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Setting the Foundation: Defining Your Core Work

Why define your core work? A Mission can typically be approached through many different avenues. Nearly every category has many different companies approaching the same product or similar mission. The Core Work differentiates you, Its the how you achieve the what and is important to define strategically and review regularly.

Core Work is how a company has decided to achieve its mission.

Defining the Core Work is a high level and strategic process. It requires a defined Mission Statement as well as thorough understanding of the market the company is operating in. Defining Core Work, at a minimum, requires a hypothesis as to how the company will achieve its mission or, at most, a thesis on why the company has had success and will continue to have success in the future.

Each Core Work statement should be written in the affirmative ("we will do it this way"), however; each statement represents, either explicitly or implicitly, an equally important negative: What we don't do. Understanding both sides of the Core Work is important in getting the most value from the statements.

What is the value of the Core Work statements? Much like the Values Statements, the Core Work Statements are a decision making tool. While Values provides guidelines on who to hire, Core Work provides guidelines for "how" work should be done in the organization. While Values needs to be adhered to strictly, Core Work should roughly adhere to a Pareto optimum where 80% of the work in an organization fits squarely in the core and 20% may fit outside,

However, 100% of all work should adhere to the "negative image" of the Core Work Statements: You shouldn't ever do what you explicitly (or tacitly) decided not to do. If you are in a situation where this is challenging, it is possible you need ot update your Core Work Statements.

How do you define your Core Work? There is no perfect length or format for Core Work Statements. If the company is operating in a crowded category, Core Work Statements may be nuanced and structured into paragraphs. If you are testing a greenfield product with no true competitors, then a few bulleted affirmations may be enough to communicate your Core Work, Completeness is more important than parsimony.

When I set Core Work, I like to sit down with a small group and list all of the things we do. I then like to list all of the things we could be doing or our competitors are doing. From there I look for themes and visually associate each item to one another based on how interrelated the item. I then like to have a discussion about all of the things listed and talk about which ones we can be best at. I then like to talk about which ones are on trend and of strategic importance (whether we thing we can be good at them or not). From there, its up to either the CEO or a small group of executives to decide on what is the Core Work.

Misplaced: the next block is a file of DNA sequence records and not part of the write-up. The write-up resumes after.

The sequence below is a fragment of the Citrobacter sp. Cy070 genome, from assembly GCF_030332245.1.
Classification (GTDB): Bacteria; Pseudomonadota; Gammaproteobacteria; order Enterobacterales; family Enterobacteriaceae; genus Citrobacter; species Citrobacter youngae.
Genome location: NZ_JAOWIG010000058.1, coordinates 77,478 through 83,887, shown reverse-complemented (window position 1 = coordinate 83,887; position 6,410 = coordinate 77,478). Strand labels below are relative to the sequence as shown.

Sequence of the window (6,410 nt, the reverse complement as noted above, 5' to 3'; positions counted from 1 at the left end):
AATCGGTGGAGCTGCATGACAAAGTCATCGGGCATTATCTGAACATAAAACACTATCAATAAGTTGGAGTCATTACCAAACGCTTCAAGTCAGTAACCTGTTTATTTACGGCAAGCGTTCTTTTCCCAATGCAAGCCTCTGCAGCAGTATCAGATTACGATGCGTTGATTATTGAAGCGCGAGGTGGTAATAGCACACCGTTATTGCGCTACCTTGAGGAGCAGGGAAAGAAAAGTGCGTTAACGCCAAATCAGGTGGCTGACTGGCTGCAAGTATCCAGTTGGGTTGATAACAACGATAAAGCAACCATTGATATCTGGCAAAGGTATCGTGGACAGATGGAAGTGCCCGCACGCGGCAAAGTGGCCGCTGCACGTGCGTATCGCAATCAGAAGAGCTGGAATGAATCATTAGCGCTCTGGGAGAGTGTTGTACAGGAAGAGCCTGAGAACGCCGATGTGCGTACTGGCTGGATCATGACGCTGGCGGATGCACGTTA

Once you set your Core Work, it may make sense to do an audit of your organization, The easiest way to do this is to take an Org Chart (and if necessary a list of titles and job descriptions) and current hiring plan and then go through each head count and identify if their goals are Core or not Core. The goal is not 100% Core (that is nearly impossible nor would it allow for investment in new areas) but to make sure the plurality of resources (80% or so) are trained on the right objectives.

When you are investing outside of the Core it is imperative to make that clear and to dedicate enough resources so that those efforts may bare fruit (or in the case of sunsetting an old product line; so that they product can continue to serve its intended purpose). Core Work is about prioritization and focus, but employees should know that there is no preference for those working in Core vs Outside of Core. Both are necessary and important parts of the organization.

Over time, your Core Work will be refined and may drastically change as you better understand your market. By defining your Core Work, you ensure that your resources are focused on what is making the business successful

This is the third post in a series covering the foundational statements of an organization, including the Mission, Vision, Core Work and Values. These posts are living documents and are expected to be edited, refined and expounded over time. You can bookmark the Foundation blog post to view the entire series.

Trent Krupp

VP of Operations at Triplebyte. Founded an agency in my 20's, sold it to Hired and became employee 5. Recruited for Atomic (VC), Credit Sesame and MakerSights. Helped the founders of recruitment tech startups Shift.org, Terminal and Beacon in the early days.

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